2. Research employee needs and expectations

If you learn about which benefits are priorities for job seekers, you can make more intentional decisions about your company’s offerings. You can learn about these needs by conducting surveys or interviews of employees in your area.

It’s also helpful to research other companies in your industry to see what fringe benefits they offer. Providing similar perks can make your business more competitive.

3. Create a plan

With the information you’ve gathered, you can find a balance between your resources and what your employees need. Start by allocating funds to the required provisions, then spend your remaining budget on benefits as you see fit.

The average cost of benefits

The cost of benefits changes from company to company based on size and budget. Other factors can also affect benefits spending, such as location and industry. You will have to determine a budget based on your unique needs.

How to calculate benefits

Benefits calculations will vary depending on the benefits you offer. The required provisions described in the labor laws include some guidance on how to calculate the minimum benefits, including pension contributions.

Employees must contribute 11 percent of their monthly paychecks to the Employees’ Provident Find (EPF). Employers must contribute 12 to 13 percent depending on income, and the required employer contributions are subject to change.

How are employee benefits taxed in Malaysia?

The tax authority categorizes benefits as a type of employment income, so they are subject to taxation. The country uses a tax system called benefits-in-kind (BIK) to determine the value of noncash benefits.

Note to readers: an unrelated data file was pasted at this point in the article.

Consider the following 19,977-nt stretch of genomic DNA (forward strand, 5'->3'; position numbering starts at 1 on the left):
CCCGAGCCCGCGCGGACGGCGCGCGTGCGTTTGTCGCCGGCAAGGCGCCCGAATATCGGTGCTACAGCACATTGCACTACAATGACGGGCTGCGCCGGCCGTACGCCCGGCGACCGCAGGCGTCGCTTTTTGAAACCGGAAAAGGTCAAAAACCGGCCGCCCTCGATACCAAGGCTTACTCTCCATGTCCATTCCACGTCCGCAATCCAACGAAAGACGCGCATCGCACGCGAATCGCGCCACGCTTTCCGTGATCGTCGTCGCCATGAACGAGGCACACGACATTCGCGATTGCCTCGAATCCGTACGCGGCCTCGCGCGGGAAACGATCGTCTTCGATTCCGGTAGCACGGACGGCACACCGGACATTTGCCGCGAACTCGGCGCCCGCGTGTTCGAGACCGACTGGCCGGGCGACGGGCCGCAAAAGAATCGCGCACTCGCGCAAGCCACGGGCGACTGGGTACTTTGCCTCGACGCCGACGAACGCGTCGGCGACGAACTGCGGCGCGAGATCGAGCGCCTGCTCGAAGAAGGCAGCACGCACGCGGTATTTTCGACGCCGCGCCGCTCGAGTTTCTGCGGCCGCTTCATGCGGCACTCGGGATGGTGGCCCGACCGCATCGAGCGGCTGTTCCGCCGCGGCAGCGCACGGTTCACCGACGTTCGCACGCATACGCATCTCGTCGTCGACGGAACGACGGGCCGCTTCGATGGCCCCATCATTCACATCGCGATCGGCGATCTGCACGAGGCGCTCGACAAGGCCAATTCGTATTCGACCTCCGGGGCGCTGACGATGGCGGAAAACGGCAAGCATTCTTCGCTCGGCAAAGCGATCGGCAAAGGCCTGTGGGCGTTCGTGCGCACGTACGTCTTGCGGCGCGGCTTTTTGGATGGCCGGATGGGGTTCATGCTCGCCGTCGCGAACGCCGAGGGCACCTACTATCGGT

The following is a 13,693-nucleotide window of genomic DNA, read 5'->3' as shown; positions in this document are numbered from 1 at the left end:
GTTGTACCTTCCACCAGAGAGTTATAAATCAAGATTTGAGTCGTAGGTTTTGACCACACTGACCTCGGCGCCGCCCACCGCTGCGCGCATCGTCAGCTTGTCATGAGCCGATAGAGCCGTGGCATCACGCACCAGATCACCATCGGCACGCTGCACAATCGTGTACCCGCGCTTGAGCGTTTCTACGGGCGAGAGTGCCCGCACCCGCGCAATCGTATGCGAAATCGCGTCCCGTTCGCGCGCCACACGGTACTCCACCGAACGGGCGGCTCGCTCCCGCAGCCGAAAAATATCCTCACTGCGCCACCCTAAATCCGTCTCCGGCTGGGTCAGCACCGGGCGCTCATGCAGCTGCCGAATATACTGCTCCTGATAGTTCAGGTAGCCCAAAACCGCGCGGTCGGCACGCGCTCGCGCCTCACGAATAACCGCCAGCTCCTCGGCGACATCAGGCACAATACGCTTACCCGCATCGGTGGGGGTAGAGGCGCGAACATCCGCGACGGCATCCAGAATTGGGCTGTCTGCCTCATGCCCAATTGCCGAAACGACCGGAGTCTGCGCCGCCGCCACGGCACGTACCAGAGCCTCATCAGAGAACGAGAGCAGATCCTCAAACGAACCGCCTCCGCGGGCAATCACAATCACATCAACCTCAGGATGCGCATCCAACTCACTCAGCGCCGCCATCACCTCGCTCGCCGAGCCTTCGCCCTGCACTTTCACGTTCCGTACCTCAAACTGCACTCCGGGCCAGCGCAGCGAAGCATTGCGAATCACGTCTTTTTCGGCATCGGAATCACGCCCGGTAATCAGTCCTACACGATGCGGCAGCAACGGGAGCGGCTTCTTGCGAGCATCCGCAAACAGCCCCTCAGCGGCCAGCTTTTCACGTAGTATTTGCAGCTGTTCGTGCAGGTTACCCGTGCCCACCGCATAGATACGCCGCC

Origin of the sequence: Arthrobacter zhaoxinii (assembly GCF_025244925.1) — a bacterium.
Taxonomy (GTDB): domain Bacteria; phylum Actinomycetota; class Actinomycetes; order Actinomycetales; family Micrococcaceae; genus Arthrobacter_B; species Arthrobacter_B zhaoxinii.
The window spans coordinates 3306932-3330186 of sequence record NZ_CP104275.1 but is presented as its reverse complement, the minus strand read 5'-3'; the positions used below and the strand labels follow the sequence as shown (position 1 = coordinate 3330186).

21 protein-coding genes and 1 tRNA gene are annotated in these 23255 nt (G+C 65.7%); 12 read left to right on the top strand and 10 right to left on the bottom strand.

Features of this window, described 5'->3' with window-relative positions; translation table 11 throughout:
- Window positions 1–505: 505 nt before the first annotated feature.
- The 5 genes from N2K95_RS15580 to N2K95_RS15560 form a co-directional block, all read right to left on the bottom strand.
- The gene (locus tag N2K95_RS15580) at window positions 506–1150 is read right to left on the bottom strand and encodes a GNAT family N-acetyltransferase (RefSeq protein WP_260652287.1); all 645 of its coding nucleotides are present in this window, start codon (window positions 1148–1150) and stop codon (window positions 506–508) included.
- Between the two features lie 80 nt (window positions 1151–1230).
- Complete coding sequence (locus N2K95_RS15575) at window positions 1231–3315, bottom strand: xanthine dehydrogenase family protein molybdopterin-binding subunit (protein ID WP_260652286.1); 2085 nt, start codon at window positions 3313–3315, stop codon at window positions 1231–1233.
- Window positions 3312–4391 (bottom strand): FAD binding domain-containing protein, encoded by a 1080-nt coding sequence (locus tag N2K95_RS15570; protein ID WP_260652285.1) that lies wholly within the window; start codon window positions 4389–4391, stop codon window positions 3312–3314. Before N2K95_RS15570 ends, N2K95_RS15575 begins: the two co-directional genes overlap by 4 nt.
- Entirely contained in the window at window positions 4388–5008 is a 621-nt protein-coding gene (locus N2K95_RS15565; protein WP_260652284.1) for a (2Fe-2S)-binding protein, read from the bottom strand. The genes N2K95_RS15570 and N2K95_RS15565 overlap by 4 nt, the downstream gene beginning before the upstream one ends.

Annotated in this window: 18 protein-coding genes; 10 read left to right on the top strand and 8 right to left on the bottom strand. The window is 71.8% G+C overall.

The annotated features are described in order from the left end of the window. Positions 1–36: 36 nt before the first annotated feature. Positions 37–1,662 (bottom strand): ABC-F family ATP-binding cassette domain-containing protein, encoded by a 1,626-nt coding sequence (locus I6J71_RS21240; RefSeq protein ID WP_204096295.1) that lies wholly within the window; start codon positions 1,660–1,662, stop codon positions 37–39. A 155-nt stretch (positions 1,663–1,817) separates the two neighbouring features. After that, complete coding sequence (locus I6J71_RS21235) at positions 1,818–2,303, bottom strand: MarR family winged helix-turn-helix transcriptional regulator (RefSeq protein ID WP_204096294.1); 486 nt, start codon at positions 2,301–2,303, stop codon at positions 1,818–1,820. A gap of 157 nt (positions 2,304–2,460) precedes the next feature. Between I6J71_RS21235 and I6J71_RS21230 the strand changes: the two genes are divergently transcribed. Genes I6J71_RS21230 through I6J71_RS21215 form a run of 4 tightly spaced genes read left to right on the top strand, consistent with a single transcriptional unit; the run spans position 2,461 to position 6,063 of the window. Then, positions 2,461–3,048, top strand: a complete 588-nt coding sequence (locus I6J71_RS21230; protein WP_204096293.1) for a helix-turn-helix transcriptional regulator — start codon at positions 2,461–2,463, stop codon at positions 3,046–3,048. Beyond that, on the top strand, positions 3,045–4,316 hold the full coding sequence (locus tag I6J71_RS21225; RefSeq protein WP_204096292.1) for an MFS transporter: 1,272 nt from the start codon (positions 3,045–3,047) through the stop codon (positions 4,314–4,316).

The formula for BIK is the cost of the asset provided as a benefit divided by the number of years the asset is expected to last. This formula creates the annual value for a benefit, and this is the number employees must factor into their income for taxation.

All benefits in kind are taxable; however, the Inland Revenue Board of Malaysia provides for the following exemptions:

  1. Dental benefit
  2. Childcare benefit; Childcare centers provided by employers
  3. Food and drink provided free of charge
  4. Free transportation between pickup points or home and work
  5. Obligatory insurance premiums for international workers in replacement of SOCSO
  6. Group insurance premium covering workers in event of accidents
  7. Leave passage
  8. Benefits used by the employer to perform employment duties
  9. Discounted price for consumable business products or services of the employer
  10. Benefits and monthly bills for fixed line telephones, mobile phones, and broadband subscriptions
  11. Medicine and maternity
  12. Benefit on free petrol, such as petrol cards and bills, up to RM 6,000

Employee health benefits

Taxes fund health care in Malaysia, making most services free to citizens and permanent residents. Employers are not required to provide medical insurance for this reason; however, the free healthcare system does not extend to all types of services. Dental care is not covered, for example. Employers may provide a supplemental insurance scheme to fund this care as well as health visits to private facilities.

Work with G-P for employee benefits planning in Malaysia

At G-P, our legal and HR experts offer the guidance you need for benefits planning. Get in touch with us to learn more.


THIS CONTENT IS FOR INFORMATIONAL PURPOSES ONLY AND DOES NOT CONSTITUTE LEGAL OR TAX ADVICE. You should always consult with and rely on your own legal and/or tax advisor(s). G-P does not provide legal or tax advice. The information is general and not tailored to a specific company or workforce and does not reflect G-P’s product delivery in any given jurisdiction. G-P makes no representations or warranties concerning the accuracy, completeness, or timeliness of this information and shall have no liability arising out of or in connection with it, including any loss caused by use of, or reliance on, the information.